Sloane v. JPMorgan Chase Bank, N.A.

Filing 20

Judge George A. OToole, Jr: ORDER entered granting 7 Motion to Dismiss for Failure to State a Claim (Danieli, Chris) (Main Document 20 replaced on 3/27/2013) (Danieli, Chris).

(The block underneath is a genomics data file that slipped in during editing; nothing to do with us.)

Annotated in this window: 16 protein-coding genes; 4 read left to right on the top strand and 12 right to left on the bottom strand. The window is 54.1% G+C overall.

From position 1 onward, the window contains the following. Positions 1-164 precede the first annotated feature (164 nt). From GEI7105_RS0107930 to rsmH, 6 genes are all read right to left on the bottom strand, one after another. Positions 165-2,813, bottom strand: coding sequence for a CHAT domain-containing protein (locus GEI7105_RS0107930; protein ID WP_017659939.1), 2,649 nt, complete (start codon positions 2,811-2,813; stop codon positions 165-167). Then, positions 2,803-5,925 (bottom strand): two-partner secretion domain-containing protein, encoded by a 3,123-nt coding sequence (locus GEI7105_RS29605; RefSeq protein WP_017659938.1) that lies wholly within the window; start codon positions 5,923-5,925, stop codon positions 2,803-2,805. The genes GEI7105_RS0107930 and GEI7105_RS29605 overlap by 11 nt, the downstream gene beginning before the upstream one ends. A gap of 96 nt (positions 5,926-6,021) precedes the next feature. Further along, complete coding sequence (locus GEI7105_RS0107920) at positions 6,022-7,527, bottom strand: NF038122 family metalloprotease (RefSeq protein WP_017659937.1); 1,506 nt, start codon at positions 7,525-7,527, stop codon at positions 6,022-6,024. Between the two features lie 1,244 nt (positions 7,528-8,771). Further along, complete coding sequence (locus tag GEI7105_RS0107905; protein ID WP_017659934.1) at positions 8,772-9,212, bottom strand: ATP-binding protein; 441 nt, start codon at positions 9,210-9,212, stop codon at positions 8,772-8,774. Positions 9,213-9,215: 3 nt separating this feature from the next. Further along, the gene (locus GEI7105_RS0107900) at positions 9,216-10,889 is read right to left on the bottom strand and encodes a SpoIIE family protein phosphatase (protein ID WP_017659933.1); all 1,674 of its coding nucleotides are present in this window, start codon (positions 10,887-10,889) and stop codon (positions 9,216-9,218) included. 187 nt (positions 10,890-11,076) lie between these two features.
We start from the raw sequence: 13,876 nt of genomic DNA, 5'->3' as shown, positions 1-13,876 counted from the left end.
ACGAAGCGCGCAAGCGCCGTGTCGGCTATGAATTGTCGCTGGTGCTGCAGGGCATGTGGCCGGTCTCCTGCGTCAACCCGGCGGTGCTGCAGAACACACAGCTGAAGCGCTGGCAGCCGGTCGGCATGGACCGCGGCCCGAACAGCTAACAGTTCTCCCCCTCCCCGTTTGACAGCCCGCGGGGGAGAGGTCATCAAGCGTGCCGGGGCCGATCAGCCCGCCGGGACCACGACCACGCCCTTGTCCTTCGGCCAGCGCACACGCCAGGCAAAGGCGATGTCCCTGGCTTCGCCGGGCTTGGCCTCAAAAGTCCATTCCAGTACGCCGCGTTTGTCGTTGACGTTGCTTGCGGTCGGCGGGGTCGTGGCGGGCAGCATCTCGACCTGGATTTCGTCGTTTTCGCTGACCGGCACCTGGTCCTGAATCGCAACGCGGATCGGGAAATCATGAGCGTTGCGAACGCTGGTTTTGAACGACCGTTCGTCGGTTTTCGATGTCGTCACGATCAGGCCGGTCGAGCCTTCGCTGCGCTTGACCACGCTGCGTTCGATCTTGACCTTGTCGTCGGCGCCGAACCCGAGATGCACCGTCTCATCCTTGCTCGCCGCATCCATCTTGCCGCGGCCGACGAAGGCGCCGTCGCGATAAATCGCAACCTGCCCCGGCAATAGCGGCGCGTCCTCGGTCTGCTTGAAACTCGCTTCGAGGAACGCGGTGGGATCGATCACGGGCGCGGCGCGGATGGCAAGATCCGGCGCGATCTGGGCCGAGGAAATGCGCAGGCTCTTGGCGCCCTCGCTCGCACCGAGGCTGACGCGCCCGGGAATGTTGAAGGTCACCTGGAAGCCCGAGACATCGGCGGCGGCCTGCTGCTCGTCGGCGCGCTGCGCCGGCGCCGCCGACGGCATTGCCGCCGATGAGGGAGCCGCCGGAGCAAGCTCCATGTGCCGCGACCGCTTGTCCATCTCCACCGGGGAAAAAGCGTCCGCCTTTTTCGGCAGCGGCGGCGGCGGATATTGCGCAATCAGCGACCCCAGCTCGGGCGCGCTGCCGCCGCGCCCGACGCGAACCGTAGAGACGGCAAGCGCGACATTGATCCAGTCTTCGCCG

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UNITED STATES DISTRICT COURT DISTRICT OF MASSACHUSETTS CIVIL ACTION NO. 12-11355-GAO JONATHAN G. SLOANE, Plaintiff, v. JPMORGAN CHASE BANK, N.A., Defendant. ORDER March 27, 2012 O’TOOLE, D.J. In 2004, the plaintiff gave mortgages to Washington Mutual Bank as security for loans on two adjacent parcels in Osterville, Massachusetts, identified as 633 Main Street and 8 East Bay. The defendant (“Chase”) became the servicer of the loans in September 2008 by assignment from the Federal Deposit Insurance Corporation as receiver of the assets of Washington Mutual. In October 2008, Chase sent the plaintiff a notice of acceleration of the mortgage on 633 Main Street. A Massachusetts state statute, General Laws chapter 244, § 35A, sets forth certain requirements for such notices. The property at 633 Main Street was foreclosed by sale on June 27, 2012. The plaintiff thereafter commenced this suit, seeking a declaration that the foreclosure was void because the notice sent by Chase failed to conform to the requirements of §35A. He also asserted that Chase had orally promised not to foreclose if he corrected a “deficiency” in the title of the 8 East Bay property. As to both counts of the complaint, the plaintiff seeks an order restraining Chase from completing the foreclosure by recording the foreclosure deed. The defendant has moved to dismiss these claims pursuant to Rule 12(b)(6) of the Federal Rules of Civil Procedure. For the following reasons, the motion to dismiss will be granted. 1. As a national bank, Chase is subject to regulation by the Office of the Comptroller of the Currency (“OCC”) as authorized by the National Bank Act (“NBA”). 12 U.S.C. §1 et seq. The Supreme Court has repeatedly stated that “federal control shields national banking from unduly burdensome and duplicative state regulation.” Watters v. Wachovia Bank, N.A., 550 U.S. 1, 11 (2007). While the NBA does not preempt all state consumer protection laws as banks are “subject to state laws of general application in their daily business to the extent such laws do not conflict with the letter and purpose of the NBA,” id., Chase correctly argues that § 35A is expressly preempted by the following OCC regulation: A national bank may make real estate loans … without regard to state law limitations concerning … [t]he terms of credit, including schedule for repayment of principal and interest, amortization of loans, balance, payments due, minimum payments, or term to maturity of the loan, including the circumstances under which a loan may be called due and payable upon the passage of time or a specified event external to the loan. 12 C.F.R. § 34.4(a)(4). Section 35A expressly limits “the circumstances under which a loan may be called due” and regulates the “term to maturity of the loan” by imposing requirements applicable to acceleration of mortgage loans. See, e.g., § 35A(b), (g). Such state regulation of a national bank is expressly preempted. Cf. Sovereign Bank v. Sturgis, 863 F. Supp. 2d 75, 103 (D. Mass. 2012) (HOLA preempts § 35A and state law acceleration clauses). 2. Seeking to avoid this result, the plaintiff argues that compliance with § 35A is required as a matter of contract, not state regulation, because the mortgagee has agreed that in exercising the statutory power of sale, it would comply “with the statutes relating to the foreclosure of mortgages by the exercise of a power of sale.” See Mass. Gen. Laws ch. 183, § 21. That reference is to sections 11 through 17C of General Laws Chapter 244. See U.S. Bank Nat’l Ass’n v. Ibanez, 941 N.E. 2d 40, 49 (Mass. 2011) (holding that “where a mortgage grants a mortgage holder the power of sale” it includes “by reference the power of sale set out in G.L. c. 2 183 § 21, and further regulated by G.L. c. 244 §§ 11-17C”). Section 35A is a more general provision relating principally to an opportunity for a residential real property mortgagor to cure a default. It does not regulate the statutory power of sale. Accordingly, the mortgage contract’s promise to comply with “the statutes relating to the foreclosure of mortgages by the exercise of a power of sale,” M.G.L. ch. 183, § 21, does not incorporate a contract promise to comply with the provisions of § 35A. 3. The plaintiff also claims that, in May 2012, the parties agreed that if he “executed a deed to correct the deficiency in title to the other mortgage,” the defendant would delay the foreclosure on 633 Main Street and give plaintiff an opportunity to modify his mortgage. (Compl. 17 (dkt. no. 6).) I agree with the defendant that the plaintiff has failed to plead an actionable contract claim. To the extent it is alleged that the defendant agreed to forebear foreclosure, the claim is barred by the statute of frauds. Montouri v. Bailen, 194 N.E. 714 (Mass. 1935). See also Seidel v. Wells Fargo Bank, N.A., 2012 WL 2571200 (D. Mass, July 3, 2012) and French v. Chanse Bank, N.A., 2012 WL 273724 (D. Mass. Jan. 31, 2012). To the extent it is alleged that the defendant breached a promise to consider a modification, the complaint fails to plead consideration for such a promise. For these reasons, the defendant’s Motion to Dismiss (dkt. no. 7) is GRANTED, and the complaint is DISMISSED. It is SO ORDERED. /s/ George A. O’Toole, Jr. United States District Judge 3

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